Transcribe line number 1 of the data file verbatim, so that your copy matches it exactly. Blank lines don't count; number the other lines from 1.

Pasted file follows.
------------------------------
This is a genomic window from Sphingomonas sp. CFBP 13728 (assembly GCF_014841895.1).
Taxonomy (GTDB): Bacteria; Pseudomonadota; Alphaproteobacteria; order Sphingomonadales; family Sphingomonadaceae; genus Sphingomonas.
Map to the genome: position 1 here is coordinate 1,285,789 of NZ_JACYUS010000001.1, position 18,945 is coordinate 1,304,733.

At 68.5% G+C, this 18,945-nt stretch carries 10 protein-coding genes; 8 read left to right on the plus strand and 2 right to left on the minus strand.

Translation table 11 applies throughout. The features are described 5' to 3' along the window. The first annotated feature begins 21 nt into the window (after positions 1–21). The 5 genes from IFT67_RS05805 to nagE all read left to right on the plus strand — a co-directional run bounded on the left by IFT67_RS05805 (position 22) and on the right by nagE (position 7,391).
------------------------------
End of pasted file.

This is a genomic window from Sphingomonas sp. CFBP 13728 (assembly GCF_014841895.1).